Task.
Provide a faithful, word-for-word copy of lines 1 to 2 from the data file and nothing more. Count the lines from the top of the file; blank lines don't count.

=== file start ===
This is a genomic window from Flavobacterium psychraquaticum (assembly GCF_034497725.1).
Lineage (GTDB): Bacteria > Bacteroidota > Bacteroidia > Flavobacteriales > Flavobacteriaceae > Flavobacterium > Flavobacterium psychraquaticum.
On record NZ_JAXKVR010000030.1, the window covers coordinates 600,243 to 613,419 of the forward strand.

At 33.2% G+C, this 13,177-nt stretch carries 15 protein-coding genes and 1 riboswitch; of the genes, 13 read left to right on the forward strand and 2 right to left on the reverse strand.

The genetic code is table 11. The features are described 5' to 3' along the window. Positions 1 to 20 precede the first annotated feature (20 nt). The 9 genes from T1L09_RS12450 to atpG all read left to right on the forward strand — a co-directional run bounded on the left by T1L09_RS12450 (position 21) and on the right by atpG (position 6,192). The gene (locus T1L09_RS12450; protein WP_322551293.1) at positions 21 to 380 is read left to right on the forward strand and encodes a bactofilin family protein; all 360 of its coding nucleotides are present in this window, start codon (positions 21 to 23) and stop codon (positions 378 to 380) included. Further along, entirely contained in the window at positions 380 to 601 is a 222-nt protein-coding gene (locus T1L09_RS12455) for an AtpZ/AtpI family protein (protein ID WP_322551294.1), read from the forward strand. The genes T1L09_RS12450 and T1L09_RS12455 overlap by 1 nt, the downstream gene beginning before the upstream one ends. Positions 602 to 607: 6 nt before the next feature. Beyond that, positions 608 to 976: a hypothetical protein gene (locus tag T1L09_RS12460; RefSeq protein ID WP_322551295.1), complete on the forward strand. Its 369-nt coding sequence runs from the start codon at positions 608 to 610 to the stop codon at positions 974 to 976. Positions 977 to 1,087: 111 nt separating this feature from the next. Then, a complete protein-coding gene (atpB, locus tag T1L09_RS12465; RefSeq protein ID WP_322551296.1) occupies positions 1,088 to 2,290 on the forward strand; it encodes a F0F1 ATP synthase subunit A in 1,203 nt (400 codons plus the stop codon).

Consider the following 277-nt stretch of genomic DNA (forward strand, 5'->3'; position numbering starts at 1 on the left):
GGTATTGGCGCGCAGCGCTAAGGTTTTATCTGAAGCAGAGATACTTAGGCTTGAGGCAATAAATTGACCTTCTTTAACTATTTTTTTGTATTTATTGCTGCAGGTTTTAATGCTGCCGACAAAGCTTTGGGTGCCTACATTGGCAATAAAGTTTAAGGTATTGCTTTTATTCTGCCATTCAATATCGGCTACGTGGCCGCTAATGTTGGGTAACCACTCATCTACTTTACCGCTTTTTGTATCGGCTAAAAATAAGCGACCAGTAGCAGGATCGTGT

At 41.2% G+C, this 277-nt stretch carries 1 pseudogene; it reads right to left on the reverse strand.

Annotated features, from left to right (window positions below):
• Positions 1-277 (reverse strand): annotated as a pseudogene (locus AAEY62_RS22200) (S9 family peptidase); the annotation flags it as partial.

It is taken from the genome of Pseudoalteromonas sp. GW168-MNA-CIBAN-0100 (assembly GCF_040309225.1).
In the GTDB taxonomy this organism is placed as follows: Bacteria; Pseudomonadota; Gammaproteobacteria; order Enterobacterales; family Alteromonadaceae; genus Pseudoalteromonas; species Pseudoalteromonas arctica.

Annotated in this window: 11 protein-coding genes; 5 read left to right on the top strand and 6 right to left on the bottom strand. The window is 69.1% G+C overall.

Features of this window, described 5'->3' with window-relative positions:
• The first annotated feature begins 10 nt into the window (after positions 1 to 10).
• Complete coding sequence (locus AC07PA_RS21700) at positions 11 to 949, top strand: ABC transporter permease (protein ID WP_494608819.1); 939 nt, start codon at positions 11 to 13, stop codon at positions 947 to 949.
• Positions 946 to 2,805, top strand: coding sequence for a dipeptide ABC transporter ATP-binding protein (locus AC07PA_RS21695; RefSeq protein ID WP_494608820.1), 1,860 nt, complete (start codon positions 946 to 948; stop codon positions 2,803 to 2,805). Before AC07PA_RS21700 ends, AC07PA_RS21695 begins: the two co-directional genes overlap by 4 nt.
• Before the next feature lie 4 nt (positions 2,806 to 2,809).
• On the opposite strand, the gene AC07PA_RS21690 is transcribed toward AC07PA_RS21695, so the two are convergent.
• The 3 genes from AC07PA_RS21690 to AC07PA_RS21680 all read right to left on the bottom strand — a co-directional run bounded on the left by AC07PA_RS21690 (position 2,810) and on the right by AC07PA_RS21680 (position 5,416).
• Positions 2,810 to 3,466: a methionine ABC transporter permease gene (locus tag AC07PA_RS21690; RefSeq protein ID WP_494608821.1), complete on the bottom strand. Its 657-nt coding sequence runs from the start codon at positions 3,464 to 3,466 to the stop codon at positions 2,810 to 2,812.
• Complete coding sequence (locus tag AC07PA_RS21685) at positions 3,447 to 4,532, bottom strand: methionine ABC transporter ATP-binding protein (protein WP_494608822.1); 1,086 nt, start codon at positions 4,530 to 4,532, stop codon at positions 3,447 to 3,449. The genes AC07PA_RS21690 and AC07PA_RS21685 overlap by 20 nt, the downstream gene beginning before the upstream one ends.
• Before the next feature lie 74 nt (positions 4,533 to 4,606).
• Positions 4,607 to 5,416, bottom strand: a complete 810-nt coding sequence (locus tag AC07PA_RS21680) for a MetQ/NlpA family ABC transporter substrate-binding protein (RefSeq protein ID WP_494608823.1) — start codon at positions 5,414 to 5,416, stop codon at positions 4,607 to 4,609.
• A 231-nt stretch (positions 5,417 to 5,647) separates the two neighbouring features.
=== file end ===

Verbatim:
This is a genomic window from Flavobacterium psychraquaticum (assembly GCF_034497725.1).
Lineage (GTDB): Bacteria > Bacteroidota > Bacteroidia > Flavobacteriales > Flavobacteriaceae > Flavobacterium > Flavobacterium psychraquaticum.